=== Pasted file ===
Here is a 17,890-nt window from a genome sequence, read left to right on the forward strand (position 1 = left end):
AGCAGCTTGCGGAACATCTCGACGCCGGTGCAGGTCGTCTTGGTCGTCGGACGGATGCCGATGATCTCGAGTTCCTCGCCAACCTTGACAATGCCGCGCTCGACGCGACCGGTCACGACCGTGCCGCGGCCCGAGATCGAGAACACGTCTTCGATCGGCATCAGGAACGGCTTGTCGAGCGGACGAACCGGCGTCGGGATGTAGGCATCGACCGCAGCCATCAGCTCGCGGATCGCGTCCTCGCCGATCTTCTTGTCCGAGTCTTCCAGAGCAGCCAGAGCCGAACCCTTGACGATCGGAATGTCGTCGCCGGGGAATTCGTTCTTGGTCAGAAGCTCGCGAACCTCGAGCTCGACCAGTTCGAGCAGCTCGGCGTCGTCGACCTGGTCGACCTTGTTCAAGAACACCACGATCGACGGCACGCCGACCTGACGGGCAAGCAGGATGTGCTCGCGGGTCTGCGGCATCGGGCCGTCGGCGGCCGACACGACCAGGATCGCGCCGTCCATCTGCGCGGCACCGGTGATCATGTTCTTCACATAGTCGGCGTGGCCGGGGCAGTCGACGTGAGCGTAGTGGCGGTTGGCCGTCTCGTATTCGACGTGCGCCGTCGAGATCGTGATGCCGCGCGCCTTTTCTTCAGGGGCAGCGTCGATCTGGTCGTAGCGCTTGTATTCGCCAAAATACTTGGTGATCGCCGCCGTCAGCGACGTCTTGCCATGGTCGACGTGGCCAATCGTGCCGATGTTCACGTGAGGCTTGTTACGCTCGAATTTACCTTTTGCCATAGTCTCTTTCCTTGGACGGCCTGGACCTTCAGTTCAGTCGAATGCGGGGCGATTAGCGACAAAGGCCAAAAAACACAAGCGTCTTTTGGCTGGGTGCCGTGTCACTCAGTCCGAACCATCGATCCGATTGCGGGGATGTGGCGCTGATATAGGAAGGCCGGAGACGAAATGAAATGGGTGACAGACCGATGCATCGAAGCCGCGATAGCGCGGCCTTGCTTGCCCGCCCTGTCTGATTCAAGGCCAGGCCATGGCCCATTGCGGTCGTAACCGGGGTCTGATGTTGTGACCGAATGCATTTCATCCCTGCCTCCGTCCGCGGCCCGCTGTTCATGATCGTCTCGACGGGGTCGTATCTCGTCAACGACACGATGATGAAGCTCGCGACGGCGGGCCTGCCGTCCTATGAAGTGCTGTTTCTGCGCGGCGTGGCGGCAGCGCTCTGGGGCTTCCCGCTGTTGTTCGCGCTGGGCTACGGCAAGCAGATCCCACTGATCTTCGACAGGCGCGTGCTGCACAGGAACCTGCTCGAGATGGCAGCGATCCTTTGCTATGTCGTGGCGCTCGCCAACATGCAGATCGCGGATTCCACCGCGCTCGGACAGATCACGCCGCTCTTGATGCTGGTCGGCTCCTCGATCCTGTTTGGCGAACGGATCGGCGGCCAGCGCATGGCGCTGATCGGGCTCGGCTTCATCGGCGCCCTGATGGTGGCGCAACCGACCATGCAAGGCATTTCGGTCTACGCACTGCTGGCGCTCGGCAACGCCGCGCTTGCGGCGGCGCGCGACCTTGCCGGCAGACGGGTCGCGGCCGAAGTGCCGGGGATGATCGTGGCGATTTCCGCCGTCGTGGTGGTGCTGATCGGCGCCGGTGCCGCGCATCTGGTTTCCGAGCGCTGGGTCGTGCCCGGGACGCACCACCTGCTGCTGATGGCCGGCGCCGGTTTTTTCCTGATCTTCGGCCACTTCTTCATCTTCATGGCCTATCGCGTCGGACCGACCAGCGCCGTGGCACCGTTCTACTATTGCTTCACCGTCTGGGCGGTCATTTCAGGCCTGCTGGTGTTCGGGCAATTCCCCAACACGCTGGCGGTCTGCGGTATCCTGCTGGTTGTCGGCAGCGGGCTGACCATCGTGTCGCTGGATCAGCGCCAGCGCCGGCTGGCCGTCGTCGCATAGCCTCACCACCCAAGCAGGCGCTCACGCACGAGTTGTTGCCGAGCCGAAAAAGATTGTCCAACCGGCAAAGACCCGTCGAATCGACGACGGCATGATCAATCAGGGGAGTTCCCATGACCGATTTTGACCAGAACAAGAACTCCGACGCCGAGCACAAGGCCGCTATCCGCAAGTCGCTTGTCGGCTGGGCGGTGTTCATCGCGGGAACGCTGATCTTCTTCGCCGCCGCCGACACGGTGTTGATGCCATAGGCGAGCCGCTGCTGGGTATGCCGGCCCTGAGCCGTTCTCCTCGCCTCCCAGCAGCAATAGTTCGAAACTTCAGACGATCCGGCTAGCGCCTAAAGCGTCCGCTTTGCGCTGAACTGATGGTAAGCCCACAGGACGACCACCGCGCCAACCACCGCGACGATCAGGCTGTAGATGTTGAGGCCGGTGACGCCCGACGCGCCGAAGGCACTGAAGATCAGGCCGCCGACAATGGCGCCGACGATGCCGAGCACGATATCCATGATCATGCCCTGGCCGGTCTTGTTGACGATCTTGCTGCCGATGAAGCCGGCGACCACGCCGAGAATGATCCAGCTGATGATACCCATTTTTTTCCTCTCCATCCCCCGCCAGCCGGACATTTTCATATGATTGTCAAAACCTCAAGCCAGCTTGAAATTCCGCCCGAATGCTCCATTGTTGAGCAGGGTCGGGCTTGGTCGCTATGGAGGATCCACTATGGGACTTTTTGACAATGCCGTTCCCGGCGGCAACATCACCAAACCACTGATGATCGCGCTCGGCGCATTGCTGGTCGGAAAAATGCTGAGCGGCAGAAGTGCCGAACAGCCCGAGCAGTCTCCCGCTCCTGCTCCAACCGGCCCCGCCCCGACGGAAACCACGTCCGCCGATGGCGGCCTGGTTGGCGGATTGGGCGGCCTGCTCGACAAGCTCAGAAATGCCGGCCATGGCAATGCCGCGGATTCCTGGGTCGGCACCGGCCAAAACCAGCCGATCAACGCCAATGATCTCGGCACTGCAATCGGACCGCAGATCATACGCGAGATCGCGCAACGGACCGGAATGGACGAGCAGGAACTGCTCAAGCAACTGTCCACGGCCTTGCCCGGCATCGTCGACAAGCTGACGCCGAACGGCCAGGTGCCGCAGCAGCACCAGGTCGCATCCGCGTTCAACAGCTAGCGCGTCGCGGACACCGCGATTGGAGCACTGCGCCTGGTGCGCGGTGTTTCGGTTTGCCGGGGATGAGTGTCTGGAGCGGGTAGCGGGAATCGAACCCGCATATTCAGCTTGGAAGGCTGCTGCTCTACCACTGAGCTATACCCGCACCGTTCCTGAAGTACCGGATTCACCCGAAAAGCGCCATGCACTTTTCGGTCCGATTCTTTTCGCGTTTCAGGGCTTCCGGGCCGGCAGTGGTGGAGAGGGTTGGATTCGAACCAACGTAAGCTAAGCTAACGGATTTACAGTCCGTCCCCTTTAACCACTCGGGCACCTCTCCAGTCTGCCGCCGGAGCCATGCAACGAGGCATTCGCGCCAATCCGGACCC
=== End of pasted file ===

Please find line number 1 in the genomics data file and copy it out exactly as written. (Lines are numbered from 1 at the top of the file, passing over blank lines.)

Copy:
Here is a 17,890-nt window from a genome sequence, read left to right on the forward strand (position 1 = left end):